Monday, February 19, 2018

Penguin week.

I have been doing "school" at home with Everett since September, and in that time, I can see why people want to homeschool their kids forever, while at the same time I can see why people want to send their kids to school to be taught by someone else.

The best part for me has been really getting to follow Everett's lead about what he is interested in and wants to learn more about, feeling like I am using my creative side in planning activities, seeing my children get to spend so much time together creating a bond, and giving Everett a lot of focused attention. However, I think as a mom I get the best of Everett, but also the worst. Because he is so comfortable and safe, I definitely get the tantrums and frustration that he wouldn't show to a teacher at school.

This "Penguin Week" of school was a good example of both. Everett chose the topic, which was inspired by a zoo trip to see the new penguin exhibit. He said, "Mom, let's learn all about penguins in school!" It was also partially inspired by an incomplete penguin costume that was in the running for Halloween, but then arrived without a head, so was never a real consideration.

It was such a fun week of school that included lots of reading, art, dressing up, being silly, eating Swedish fish off the living room floor, and Everett's first documentary. It also included an epic tantrum, because I wouldn't let Everett pour paint on the cement in our backyard, and the only thing that would calm him down was cuddling our dog. You win some, you lose some.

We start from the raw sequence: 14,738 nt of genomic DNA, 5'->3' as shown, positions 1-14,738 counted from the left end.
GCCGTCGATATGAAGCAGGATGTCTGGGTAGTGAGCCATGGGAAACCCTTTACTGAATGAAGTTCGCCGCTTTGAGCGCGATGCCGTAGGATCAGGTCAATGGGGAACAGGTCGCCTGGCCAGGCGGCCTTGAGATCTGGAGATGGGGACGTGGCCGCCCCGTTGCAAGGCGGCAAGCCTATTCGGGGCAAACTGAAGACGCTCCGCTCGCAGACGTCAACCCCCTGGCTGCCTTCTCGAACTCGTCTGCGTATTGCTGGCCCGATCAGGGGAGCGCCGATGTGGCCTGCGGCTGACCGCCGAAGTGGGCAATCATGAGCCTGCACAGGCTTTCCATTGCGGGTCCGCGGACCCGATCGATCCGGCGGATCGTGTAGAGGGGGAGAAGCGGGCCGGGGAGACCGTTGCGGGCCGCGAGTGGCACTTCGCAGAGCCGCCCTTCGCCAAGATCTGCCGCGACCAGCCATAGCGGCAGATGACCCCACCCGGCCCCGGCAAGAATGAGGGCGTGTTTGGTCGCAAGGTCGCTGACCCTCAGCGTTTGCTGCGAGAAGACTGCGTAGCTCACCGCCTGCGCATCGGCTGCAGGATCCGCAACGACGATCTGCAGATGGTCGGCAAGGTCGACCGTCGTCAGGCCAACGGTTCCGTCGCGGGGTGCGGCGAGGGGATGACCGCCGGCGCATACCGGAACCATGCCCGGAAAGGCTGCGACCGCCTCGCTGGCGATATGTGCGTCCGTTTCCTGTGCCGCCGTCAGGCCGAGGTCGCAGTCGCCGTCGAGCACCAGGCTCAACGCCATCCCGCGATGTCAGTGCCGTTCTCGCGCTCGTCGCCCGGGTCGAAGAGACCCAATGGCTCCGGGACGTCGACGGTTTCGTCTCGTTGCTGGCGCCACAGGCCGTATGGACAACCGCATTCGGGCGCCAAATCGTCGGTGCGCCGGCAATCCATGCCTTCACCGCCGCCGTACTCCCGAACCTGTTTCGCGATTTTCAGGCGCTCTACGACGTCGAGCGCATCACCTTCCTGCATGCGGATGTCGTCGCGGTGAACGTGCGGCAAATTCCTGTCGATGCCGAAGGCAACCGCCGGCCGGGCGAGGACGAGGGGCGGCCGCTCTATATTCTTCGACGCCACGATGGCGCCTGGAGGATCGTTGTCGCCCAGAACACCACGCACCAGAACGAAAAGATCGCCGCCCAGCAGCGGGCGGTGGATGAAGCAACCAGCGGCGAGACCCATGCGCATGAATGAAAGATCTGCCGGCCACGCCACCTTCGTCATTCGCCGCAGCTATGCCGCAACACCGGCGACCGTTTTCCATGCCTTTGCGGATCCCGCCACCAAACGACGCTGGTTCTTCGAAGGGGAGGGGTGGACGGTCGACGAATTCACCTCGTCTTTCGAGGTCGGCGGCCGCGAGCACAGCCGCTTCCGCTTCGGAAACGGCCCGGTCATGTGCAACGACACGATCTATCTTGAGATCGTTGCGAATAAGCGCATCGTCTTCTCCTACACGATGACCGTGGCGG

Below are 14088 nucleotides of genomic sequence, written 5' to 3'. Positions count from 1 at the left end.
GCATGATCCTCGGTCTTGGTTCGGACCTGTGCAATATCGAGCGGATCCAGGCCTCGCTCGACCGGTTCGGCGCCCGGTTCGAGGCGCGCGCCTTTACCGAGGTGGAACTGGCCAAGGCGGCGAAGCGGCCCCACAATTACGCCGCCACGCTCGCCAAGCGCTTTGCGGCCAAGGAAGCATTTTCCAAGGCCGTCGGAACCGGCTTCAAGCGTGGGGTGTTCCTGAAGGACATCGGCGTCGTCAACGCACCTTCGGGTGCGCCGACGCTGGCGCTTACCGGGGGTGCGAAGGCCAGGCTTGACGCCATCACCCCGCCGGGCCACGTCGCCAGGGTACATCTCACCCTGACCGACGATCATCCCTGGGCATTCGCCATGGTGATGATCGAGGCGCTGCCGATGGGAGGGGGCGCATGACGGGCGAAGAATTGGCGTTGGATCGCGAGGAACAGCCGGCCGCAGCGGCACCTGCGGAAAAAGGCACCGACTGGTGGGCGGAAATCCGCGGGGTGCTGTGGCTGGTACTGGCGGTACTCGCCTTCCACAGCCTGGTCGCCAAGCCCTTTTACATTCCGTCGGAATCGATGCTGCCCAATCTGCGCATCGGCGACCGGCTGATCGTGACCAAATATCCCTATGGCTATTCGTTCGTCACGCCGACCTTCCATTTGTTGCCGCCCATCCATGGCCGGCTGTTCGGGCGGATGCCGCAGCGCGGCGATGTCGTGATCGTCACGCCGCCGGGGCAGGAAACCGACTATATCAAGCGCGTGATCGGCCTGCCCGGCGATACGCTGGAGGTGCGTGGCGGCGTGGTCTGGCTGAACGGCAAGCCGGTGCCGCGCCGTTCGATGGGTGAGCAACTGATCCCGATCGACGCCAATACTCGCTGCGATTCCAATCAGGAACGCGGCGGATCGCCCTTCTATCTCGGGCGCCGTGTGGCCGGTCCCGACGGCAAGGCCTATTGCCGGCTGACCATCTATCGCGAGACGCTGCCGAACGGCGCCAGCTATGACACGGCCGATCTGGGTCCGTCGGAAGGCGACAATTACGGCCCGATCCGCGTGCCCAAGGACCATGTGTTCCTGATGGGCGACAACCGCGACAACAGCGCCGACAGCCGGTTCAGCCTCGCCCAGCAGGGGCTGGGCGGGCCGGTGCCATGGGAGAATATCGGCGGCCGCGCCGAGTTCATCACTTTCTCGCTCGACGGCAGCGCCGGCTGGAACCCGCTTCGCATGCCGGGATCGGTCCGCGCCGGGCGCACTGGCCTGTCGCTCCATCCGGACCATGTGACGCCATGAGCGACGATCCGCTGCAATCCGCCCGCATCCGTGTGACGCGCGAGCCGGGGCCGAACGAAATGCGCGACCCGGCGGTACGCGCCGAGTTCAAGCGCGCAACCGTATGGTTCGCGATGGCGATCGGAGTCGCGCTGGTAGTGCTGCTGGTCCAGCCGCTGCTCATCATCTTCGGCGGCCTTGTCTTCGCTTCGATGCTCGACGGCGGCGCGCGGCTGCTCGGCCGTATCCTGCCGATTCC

Penguin books we enjoyed reading each day:

Art supplies:

Printable book:

Documentary: March of the Penguins

Activity One:
Read Lost and Found by Oliver Jeffers and act the story out, having fun as a penguin in a boat.

Activity Two:
Read Tacky the Penguin and dress up and act like him, which included eating Swedish fish off the living room floor. 

Activity Three:
Create a book called My Silly Penguin, color it, and practice reading.

Activity four:
Reading little sister a penguin book in his boat.

Activity five:
Read Lily the Unicorn, dressing up as the character Roger the Penguin from the book, and creating a unicorn Lily to accompany him (painting a unicorn using q-tips):
This was a very three year old moment. Everett became really frustrated that I wouldn't let him pour paint on the cement in our backyard, so he needed to take a break and have some dog cuddles to calm him down.

Activity six:
Reading Up and Down and attempting to become a flying penguin like the one in the book. This included swinging, jumping off furniture, and other random activities to try to fly.

Activity seven:
Everett and I watched March of the Penguins together, which means he asked questions through the entire thing, because that is the stage of life he is in. We both loved it, and I even cried watching the documentary.

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